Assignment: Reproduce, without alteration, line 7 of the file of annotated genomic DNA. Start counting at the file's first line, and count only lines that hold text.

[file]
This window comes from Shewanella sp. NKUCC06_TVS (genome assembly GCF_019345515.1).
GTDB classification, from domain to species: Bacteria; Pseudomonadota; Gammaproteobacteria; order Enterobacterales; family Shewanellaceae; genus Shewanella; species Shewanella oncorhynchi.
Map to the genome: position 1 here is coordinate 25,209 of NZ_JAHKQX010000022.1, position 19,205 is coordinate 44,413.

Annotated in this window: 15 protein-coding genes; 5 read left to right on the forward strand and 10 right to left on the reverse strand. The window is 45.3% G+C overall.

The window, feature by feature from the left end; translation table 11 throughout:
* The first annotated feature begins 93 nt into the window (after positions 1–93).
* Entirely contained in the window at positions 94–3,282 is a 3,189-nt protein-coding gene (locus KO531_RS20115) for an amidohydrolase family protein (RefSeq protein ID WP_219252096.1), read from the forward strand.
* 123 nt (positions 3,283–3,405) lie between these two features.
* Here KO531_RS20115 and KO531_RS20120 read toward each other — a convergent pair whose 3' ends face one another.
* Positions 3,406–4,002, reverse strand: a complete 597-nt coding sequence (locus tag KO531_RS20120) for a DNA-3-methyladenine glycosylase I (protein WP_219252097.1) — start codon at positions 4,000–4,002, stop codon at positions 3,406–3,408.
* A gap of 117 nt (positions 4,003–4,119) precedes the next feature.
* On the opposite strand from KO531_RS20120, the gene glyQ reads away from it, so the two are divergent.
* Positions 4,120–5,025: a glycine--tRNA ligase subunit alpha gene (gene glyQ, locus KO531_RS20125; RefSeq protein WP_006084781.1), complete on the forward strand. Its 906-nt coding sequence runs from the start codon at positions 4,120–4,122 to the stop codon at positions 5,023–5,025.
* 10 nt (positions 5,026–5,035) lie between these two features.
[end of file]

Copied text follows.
* Entirely contained in the window at positions 94–3,282 is a 3,189-nt protein-coding gene (locus KO531_RS20115) for an amidohydrolase family protein (RefSeq protein ID WP_219252096.1), read from the forward strand.